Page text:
Organizations are getting value from their data lakes. With a traditional BI architecture, you’re moving data from one system to another to support analytics, either at the end-user desktop or on a BI server. There’s often a complex data pipeline of extraction, transformation, loading, and normalizing that put data into the proper format. As a result, organizations often use data lakes for storage, rather than for the enterprise-wide analytics they should be using it for. Implementing a data pipeline where the data lake is just another data source loses a lot of the granularity in the data as well as a lot of the performance in terms of real-time access to the information.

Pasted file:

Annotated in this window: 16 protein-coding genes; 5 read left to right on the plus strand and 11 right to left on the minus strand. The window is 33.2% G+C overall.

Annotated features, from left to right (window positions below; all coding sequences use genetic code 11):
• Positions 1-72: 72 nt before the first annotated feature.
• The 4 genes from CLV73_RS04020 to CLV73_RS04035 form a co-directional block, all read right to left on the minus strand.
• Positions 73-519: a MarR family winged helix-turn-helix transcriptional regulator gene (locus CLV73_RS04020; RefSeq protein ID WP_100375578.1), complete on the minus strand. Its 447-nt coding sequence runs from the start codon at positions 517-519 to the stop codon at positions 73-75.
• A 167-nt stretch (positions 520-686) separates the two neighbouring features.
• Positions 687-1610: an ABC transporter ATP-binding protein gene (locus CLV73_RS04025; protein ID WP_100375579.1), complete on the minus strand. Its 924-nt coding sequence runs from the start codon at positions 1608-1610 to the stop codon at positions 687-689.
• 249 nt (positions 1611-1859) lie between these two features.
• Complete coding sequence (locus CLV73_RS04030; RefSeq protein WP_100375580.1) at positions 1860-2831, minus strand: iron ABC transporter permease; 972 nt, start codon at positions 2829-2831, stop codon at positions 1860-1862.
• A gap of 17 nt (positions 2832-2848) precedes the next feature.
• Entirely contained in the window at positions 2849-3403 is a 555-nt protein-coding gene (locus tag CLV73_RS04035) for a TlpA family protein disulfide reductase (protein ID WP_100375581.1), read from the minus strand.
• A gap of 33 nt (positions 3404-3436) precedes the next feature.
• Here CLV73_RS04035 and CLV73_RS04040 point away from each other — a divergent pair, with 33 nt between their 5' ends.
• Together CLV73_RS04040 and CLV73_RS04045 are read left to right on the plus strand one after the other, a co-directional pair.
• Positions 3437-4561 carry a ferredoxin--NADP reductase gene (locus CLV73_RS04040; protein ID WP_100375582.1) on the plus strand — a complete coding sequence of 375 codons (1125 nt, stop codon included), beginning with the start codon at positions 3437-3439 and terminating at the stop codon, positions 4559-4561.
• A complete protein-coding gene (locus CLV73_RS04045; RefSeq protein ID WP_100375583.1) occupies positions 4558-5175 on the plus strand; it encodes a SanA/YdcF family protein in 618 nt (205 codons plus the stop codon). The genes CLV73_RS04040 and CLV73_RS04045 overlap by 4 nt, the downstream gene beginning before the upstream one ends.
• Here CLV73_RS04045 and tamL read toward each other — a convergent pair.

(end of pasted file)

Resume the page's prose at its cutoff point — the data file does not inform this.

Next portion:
Traditional Assumptions Hold Back Modern BI and Analytics
Organizations must change the way they think about their BI because the shift is happening and is undeniable. Many leaders have outdated assumptions around their BI environments that they take for granted. Given the rise of the aforementioned trends, these assumptions no longer apply and can have the potential to diminish, if not destroy, the possibilities of technology project success. Here are several assumptions organizations must attempt to do without when embarking upon modern BI and data analytics projects.